From their previous ventures, Child and Gupta had learned how difficult it can be to get users to adopt new behaviors. But everyone already uses e-mail, and the pair eventually hit on the idea of using it to help would-be journalers jumpstart their daily writing practice. “This notion of applying it through e-mail made the whole idea of keeping a journal make sense,” says Child. “There are no new habits or anything like that.”

OhLife debuted in August, and by the time I first met with Child and Gupta in early September, the service was already home to over 100,000 entries. They think the fast early adoption is partly the result of the fact that OhLife entries are meant to be … Next Page »

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Wade Roush is a freelance science and technology journalist and the producer and host of the podcast Soonish. Follow @soonishpodcast

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5 responses to “OhLife’s Daily E-Mails Motivate a New Wave of Online Diarists”

  1. Tim says:

    I’m not sure how I feel about this idea. There’s only been one time in my life where I have kept a journal sacredly – when I studied abroad during my college years in Spain. I wrote in a journal every single day without fail and I’m so happy I did.

    Some concerns I have with this electronic journaling concept:

    1) Journals elicit nostalgia. Over the course of the years as time goes by, the pages yellow, the ink smears a bit, but it’s REAL. It’s physical. You can hold it. I brought that journal all the way to Spain, wrote in it in my little apartment, and it traveled back with me. It accompanied me on all my trips and adventures in Europe. There’s a lot of sentiment in that.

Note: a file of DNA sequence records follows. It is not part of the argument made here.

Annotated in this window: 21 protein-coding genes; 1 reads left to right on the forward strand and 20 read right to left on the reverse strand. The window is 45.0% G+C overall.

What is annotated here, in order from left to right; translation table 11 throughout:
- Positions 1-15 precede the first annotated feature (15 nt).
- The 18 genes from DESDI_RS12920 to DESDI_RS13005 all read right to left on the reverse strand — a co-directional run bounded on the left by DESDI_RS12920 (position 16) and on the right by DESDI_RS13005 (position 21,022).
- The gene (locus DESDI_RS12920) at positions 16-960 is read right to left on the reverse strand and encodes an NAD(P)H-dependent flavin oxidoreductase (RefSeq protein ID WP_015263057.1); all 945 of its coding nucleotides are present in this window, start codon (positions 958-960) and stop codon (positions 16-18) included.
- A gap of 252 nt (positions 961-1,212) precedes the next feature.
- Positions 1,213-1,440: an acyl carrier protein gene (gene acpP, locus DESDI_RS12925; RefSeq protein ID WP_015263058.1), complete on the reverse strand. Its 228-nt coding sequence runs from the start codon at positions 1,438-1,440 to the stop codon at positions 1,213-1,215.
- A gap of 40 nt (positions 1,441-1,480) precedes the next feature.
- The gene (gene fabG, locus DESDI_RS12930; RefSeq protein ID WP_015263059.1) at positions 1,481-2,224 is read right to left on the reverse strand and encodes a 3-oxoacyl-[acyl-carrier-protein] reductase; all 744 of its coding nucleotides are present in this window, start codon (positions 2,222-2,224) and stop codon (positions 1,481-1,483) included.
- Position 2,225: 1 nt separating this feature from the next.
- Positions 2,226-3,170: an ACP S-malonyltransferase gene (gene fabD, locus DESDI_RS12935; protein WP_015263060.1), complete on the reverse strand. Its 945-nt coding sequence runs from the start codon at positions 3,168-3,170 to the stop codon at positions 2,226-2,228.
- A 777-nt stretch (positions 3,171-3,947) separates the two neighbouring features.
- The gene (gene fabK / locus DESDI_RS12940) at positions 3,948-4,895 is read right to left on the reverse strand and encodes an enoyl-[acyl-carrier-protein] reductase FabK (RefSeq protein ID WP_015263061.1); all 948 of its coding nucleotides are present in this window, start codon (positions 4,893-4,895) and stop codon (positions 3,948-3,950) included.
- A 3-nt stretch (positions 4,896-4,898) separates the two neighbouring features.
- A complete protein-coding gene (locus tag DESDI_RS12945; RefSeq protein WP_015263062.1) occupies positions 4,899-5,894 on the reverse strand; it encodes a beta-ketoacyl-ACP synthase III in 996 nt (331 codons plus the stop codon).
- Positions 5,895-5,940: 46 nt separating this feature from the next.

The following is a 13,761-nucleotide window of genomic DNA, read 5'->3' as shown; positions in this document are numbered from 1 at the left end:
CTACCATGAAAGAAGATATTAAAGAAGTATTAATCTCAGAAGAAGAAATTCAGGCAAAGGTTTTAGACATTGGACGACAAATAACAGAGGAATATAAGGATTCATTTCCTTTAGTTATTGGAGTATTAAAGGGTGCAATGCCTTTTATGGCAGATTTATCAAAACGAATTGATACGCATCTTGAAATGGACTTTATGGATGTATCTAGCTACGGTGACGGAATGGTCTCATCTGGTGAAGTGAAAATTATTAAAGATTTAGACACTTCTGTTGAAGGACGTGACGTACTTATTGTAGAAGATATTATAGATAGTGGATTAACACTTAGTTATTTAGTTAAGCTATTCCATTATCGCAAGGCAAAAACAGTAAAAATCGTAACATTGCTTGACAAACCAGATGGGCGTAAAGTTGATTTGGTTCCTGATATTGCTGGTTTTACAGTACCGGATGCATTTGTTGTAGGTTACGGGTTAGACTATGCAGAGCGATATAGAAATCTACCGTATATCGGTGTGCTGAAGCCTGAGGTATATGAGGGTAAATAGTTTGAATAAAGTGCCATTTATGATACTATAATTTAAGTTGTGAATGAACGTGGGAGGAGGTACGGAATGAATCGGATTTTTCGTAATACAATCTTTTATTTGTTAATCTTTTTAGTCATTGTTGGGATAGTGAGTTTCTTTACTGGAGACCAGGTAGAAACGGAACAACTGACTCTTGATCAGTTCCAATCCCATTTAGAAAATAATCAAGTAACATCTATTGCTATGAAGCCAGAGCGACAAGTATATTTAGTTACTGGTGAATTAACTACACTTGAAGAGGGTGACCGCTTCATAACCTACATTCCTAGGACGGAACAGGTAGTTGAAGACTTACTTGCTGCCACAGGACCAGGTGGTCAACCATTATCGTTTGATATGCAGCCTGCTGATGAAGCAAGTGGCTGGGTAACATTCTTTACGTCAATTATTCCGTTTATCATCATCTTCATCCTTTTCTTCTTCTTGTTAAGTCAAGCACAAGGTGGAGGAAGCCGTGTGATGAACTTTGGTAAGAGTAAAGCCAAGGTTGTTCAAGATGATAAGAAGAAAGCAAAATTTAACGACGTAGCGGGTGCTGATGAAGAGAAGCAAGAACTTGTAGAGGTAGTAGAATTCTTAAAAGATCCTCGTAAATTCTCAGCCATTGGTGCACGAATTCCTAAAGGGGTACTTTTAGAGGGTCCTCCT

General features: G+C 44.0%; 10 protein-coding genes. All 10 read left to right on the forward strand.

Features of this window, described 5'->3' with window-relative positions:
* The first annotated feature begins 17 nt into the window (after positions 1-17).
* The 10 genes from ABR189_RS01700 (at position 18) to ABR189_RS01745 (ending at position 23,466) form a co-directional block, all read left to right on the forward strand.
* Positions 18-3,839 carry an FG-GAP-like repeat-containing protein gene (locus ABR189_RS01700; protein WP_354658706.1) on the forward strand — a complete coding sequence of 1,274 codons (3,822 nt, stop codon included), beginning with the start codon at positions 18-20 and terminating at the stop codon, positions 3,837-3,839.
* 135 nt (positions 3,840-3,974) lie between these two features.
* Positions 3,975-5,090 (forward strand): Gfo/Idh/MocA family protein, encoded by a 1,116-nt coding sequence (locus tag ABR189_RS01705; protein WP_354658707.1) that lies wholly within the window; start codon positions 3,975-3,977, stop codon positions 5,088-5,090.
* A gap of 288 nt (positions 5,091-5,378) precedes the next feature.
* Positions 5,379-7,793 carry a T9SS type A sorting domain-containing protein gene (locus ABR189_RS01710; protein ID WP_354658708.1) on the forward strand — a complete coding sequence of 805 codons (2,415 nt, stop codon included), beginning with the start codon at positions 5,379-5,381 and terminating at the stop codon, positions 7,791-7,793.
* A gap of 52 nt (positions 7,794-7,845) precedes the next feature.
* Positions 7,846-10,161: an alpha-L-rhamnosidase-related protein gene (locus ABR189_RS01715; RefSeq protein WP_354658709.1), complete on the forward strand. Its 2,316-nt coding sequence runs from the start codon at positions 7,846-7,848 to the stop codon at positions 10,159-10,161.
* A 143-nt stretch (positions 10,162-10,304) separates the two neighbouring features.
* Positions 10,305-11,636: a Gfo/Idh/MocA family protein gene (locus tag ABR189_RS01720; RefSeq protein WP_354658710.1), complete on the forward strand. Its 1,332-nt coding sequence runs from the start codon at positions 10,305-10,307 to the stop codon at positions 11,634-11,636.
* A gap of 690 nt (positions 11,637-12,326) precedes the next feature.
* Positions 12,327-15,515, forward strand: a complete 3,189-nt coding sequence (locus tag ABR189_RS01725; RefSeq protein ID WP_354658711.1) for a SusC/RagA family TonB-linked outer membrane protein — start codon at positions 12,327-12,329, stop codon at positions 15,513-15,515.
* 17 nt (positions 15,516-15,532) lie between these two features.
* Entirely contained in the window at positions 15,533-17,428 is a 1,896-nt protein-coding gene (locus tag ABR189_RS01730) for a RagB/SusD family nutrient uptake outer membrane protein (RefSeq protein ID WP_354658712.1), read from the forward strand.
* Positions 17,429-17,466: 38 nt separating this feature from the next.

2) People sit in front of computers all day. I’d be surprised if people don’t find more typing to be a chore or laborious.

    3) What’s OhLife doing to address privacy? Journals are intensely personal, and much of the information is sensitive. Who wants to write a journal, look back on it, and read “I had 3 cups of coffee today, work was long, etc.” It’s about relationships, interactions, personal thoughts – how things made you feel. Could these entries ever be hacked? Does OhLife has access or can they read people’s entries?

    I want to hold my journals and feel a connection to them. Sending my deepest thoughts/feelings out to some “cloud” feels….just not right.

  2. Wade RoushWade Roush says: